It’s a mantra many of us grew up with.
“What happens in these four walls, stays in these four walls.”
For some, it meant family secrets of abuse and alcoholism were never spoken of, outside the home. With my own family, it meant we didn’t brag about me having a key to our apartment at the age of 9, and I certainly never boasted about watching my 6 year old brother at that age. I was to tell exactly NO ONE.
It also meant that special outings, beach trips, and ER visits were never documented in pictures or in print for the world to see. No stranger in another country could peer into our lives. No one knew when we were laughing around the dinner table, nor when my mother had drank too much and was threatening us with the wooden spoon. No one knew if our shoes were brand new or hand me downs that year. No one knew that my frugal mother cleaned up a pair she’d found at the flea market for 35 cents, and how much I loved them anyway because they were just the right shade of pink.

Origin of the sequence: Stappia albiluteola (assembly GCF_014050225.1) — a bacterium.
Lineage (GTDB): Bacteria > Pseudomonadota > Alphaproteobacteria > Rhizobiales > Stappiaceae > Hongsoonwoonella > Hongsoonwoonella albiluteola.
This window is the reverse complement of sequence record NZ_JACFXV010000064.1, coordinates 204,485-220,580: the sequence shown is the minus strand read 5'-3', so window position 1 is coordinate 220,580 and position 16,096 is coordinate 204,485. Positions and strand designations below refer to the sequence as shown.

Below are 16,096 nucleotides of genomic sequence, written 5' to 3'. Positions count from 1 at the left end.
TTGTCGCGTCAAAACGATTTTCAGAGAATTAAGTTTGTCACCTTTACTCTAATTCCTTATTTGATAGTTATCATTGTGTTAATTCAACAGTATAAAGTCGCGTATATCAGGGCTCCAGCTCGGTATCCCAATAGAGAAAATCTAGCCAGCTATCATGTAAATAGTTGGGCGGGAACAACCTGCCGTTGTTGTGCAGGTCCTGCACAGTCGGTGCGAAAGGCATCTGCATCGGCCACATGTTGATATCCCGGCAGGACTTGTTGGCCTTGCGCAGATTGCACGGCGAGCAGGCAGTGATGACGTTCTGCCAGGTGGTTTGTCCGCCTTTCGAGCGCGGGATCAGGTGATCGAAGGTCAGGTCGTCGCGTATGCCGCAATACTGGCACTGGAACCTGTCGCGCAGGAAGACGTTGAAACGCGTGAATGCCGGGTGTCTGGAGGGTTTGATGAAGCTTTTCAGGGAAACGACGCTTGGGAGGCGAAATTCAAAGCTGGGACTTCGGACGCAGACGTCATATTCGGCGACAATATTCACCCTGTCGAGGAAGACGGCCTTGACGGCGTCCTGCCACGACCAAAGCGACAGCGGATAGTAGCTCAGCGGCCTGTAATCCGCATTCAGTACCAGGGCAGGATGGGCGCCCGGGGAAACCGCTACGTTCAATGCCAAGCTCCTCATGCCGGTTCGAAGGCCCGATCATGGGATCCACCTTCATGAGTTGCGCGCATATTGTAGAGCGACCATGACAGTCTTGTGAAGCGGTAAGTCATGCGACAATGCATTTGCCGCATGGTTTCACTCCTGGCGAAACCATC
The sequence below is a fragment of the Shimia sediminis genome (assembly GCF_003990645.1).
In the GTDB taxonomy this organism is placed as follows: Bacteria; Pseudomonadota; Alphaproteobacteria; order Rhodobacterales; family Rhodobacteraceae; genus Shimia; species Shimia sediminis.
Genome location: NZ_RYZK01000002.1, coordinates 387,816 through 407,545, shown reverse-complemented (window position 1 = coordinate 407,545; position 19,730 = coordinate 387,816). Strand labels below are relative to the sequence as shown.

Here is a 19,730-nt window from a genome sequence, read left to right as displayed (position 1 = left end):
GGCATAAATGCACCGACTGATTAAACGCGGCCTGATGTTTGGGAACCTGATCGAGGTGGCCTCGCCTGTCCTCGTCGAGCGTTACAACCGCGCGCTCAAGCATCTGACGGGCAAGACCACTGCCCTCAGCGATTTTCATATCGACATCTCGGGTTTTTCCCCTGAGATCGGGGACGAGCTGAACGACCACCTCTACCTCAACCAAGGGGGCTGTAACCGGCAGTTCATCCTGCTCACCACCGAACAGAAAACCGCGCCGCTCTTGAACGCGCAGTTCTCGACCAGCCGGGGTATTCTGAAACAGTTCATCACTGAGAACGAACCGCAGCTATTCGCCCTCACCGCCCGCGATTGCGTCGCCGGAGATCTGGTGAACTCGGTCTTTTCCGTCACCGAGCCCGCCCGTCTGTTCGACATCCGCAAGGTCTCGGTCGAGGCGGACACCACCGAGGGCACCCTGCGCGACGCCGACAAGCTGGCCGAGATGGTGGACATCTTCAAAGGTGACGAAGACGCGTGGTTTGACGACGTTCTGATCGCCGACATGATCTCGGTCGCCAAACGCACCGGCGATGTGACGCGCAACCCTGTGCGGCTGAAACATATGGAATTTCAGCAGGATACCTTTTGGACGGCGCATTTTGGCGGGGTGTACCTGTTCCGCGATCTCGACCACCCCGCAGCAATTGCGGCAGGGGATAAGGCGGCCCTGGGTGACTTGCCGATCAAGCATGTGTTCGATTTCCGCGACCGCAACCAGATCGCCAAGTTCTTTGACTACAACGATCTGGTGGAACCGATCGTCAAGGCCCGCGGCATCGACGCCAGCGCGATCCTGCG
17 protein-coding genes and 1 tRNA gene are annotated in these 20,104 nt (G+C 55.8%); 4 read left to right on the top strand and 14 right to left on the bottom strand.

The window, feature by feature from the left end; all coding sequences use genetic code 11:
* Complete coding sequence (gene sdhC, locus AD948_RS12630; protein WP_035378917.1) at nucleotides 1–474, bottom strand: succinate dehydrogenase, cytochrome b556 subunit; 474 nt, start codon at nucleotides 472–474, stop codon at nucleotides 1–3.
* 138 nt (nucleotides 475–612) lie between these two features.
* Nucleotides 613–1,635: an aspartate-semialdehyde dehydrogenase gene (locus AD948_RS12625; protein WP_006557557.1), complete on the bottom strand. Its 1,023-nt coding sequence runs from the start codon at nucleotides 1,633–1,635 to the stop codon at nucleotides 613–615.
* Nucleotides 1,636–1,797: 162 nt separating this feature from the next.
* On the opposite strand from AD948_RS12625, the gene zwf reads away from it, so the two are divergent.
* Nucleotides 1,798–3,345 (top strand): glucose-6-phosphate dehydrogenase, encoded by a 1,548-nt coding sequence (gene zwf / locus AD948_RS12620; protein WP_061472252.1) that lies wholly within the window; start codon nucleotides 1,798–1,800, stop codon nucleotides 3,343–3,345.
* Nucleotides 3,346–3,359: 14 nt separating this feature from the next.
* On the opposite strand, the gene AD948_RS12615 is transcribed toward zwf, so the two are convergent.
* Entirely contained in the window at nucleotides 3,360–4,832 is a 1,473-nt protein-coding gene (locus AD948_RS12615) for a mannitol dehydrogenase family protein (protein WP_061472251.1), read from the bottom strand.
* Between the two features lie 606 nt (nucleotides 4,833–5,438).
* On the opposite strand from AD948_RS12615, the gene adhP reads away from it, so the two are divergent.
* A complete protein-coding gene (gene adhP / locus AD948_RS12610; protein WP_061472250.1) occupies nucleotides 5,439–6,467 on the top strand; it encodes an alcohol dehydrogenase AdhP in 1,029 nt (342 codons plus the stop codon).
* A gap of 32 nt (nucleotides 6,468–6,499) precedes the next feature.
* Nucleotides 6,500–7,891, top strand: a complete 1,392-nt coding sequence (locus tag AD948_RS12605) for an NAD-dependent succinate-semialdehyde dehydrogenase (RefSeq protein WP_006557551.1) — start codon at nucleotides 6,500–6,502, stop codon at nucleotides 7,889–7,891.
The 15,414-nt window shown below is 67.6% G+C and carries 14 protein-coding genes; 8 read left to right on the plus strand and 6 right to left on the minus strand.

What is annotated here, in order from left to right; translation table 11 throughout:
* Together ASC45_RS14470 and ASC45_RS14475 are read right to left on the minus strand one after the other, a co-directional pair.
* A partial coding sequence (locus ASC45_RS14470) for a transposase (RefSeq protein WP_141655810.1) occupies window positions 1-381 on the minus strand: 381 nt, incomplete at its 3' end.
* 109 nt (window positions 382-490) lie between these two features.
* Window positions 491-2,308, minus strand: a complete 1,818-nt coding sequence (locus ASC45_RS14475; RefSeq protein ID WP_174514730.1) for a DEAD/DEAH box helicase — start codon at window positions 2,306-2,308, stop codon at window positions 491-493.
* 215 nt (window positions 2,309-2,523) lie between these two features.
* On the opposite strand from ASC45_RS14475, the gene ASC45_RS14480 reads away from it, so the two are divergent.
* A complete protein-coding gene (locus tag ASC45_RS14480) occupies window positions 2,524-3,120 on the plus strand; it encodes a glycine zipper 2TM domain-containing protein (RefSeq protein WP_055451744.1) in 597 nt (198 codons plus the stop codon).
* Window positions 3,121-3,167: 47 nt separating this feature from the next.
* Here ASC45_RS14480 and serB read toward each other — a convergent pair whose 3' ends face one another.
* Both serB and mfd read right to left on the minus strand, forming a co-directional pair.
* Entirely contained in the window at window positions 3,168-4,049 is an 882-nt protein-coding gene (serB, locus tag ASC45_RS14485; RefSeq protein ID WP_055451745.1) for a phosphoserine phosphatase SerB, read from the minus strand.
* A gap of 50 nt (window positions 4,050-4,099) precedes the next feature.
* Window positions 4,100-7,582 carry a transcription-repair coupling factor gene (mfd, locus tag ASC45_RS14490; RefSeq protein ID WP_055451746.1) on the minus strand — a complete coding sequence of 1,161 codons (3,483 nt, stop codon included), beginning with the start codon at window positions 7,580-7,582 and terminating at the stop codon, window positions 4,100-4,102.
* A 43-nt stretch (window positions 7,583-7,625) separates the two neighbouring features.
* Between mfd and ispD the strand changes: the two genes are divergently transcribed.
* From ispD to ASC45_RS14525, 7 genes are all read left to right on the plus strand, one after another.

I’ll never know if my mother felt the pressure to ‘keep up with the Joneses,’ because she never really gave a shit what the neighbours were doing. She was a proud woman and our home was always neat. She liked to garden in the spring and shovel in the winter. We didn’t have igloo brick makers or a Flexible Flyer Snowball Maker – we had hands inside mittens. We hung our soaking wet snow pants over the shower rail and let the drips get caught in the bathtub and the bathmat, depending on where they fell. We hung beach towels over the back railing, and no one ever complained online about the unsightly un-matchy-matchy laundry hanging on our balcony. The only rants we ever heard was a repeated one from our mother: clean up your rooms!
My mother made most of our birthday cakes from scratch, and we invited a modest number of kids – usually 3 or 4, to stay for a couple of hours, eat cake and go home with smiles on their faces and maybe a goodie bag if it was a good year. No one who didn’t get an invite to the party would remark, “Oh, I saw your cake on Facebook,” There wouldn’t be 189 Happy birthday messages written on our wall, from people we hadn’t seen in years. Writing on walls was graffiti!
Since the internet really blossomed around the late 90’s, moms everywhere have really been able to find and relate to each other in some of the most challenging years of their lives: parenting. In doing so, many positive things came of this development. Women with sore nipples, and bags under their eyes, could talk to each other about all the trials they were facing. I’m sure that truly helped some mothers get through it.